Survivor Stories, pt.3
Breast Cancer Awareness Month may have passed, but as we know, the disease never takes a break. Backstage continues its series talking to survivors and their families with Regina Aringer.
Regina had no family history of cancer — that she knew of. As the daughter of a first generation German immigrant, her family medical history is vague at best. She admits that the idea of being diagnosed with breast cancer seemed about as far-fetched as winning the lottery.
At 45, Regina received her own diagnosis — a tumor was found, and she was presented with a handful of treatment options. What’s interesting about Regina’s story is that she opted for a route that most women would go to as a last resort : she immediately requested a mastectomy.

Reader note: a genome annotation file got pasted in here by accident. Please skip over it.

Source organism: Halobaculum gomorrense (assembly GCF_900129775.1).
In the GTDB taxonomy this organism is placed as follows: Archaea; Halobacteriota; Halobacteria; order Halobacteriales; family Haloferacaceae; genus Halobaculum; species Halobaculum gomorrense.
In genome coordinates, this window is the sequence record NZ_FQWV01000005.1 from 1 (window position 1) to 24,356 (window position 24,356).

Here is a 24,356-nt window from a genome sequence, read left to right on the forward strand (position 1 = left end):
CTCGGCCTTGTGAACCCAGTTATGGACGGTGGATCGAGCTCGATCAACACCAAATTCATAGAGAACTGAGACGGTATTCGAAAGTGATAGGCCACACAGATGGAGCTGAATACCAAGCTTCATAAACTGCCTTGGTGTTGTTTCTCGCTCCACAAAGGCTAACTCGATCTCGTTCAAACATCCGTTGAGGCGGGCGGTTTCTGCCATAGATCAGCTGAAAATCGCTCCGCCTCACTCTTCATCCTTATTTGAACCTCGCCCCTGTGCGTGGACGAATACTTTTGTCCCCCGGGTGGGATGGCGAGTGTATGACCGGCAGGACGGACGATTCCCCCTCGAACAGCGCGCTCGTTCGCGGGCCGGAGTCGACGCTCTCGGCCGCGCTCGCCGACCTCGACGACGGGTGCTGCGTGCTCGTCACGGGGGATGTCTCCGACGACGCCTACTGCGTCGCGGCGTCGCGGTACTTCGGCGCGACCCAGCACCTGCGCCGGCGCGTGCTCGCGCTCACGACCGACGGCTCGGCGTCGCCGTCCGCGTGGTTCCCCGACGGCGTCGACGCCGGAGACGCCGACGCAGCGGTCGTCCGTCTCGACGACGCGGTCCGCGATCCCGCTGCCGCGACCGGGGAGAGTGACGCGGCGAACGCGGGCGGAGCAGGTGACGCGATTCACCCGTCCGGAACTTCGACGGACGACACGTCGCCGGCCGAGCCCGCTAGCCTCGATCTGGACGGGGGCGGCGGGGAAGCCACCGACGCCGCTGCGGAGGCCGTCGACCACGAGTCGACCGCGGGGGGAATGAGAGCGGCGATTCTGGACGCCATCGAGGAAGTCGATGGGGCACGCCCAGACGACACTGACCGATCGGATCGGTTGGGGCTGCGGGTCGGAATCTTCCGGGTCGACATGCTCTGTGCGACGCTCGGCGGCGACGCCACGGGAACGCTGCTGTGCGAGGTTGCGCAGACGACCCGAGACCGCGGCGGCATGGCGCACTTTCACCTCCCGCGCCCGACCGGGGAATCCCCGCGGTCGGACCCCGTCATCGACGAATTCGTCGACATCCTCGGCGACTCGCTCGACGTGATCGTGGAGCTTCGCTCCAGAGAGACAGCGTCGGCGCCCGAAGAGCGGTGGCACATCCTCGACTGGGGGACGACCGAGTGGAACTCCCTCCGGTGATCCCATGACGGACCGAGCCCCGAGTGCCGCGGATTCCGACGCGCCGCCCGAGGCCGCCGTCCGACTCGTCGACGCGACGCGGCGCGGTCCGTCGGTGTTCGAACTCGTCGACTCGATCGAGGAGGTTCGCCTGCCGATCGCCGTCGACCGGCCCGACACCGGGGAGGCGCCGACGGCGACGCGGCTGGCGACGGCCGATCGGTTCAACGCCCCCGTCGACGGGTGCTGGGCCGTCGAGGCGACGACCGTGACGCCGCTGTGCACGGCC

“I believe my exact words were ‘lop it off’,” she says.
Of course it wasn’t easy – beyond the social stigmas and personal anguish, there are also uncomfortable reconstruction surgeries and the fear that the cancer will return. In Regina’s case, the support of family, friends and fellow survivors aided in her recovery and she has been cancer free for ten years.
Mark and Regina discuss social taboos, and Regina explains how the diagnosis inspired her own personal activism.